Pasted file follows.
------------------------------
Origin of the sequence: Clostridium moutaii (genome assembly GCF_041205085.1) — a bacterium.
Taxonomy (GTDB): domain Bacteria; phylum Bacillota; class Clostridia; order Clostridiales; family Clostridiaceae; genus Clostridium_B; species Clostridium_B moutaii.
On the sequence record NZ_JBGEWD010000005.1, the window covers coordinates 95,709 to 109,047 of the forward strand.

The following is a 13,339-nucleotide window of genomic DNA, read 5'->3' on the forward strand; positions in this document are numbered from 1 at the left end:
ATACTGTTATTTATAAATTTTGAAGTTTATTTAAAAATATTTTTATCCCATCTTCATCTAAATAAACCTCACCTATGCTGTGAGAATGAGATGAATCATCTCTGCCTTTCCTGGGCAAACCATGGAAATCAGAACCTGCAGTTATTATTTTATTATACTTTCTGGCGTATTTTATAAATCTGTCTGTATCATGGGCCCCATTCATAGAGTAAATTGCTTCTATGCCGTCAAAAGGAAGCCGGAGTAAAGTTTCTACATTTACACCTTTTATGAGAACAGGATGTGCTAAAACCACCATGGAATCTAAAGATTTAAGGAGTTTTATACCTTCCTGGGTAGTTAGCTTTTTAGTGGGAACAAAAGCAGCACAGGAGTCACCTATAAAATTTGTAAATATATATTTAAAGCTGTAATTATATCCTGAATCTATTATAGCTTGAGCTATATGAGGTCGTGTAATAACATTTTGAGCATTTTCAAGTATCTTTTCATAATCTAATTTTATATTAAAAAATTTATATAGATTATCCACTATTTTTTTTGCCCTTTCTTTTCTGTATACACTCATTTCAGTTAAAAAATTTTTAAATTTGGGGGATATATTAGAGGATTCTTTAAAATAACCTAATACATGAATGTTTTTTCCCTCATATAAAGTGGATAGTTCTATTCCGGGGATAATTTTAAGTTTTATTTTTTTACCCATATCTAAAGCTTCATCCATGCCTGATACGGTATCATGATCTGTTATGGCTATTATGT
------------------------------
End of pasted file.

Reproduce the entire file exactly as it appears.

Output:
Origin of the sequence: Clostridium moutaii (genome assembly GCF_041205085.1) — a bacterium.
Taxonomy (GTDB): domain Bacteria; phylum Bacillota; class Clostridia; order Clostridiales; family Clostridiaceae; genus Clostridium_B; species Clostridium_B moutaii.
On the sequence record NZ_JBGEWD010000005.1, the window covers coordinates 95,709 to 109,047 of the forward strand.

The following is a 13,339-nucleotide window of genomic DNA, read 5'->3' on the forward strand; positions in this document are numbered from 1 at the left end:
ATACTGTTATTTATAAATTTTGAAGTTTATTTAAAAATATTTTTATCCCATCTTCATCTAAATAAACCTCACCTATGCTGTGAGAATGAGATGAATCATCTCTGCCTTTCCTGGGCAAACCATGGAAATCAGAACCTGCAGTTATTATTTTATTATACTTTCTGGCGTATTTTATAAATCTGTCTGTATCATGGGCCCCATTCATAGAGTAAATTGCTTCTATGCCGTCAAAAGGAAGCCGGAGTAAAGTTTCTACATTTACACCTTTTATGAGAACAGGATGTGCTAAAACCACCATGGAATCTAAAGATTTAAGGAGTTTTATACCTTCCTGGGTAGTTAGCTTTTTAGTGGGAACAAAAGCAGCACAGGAGTCACCTATAAAATTTGTAAATATATATTTAAAGCTGTAATTATATCCTGAATCTATTATAGCTTGAGCTATATGAGGTCGTGTAATAACATTTTGAGCATTTTCAAGTATCTTTTCATAATCTAATTTTATATTAAAAAATTTATATAGATTATCCACTATTTTTTTTGCCCTTTCTTTTCTGTATACACTCATTTCAGTTAAAAAATTTTTAAATTTGGGGGATATATTAGAGGATTCTTTAAAATAACCTAATACATGAATGTTTTTTCCCTCATATAAAGTGGATAGTTCTATTCCGGGGATAATTTTAAGTTTTATTTTTTTACCCATATCTAAAGCTTCATCCATGCCTGATACGGTATCATGATCTGTTATGGCTATTATGT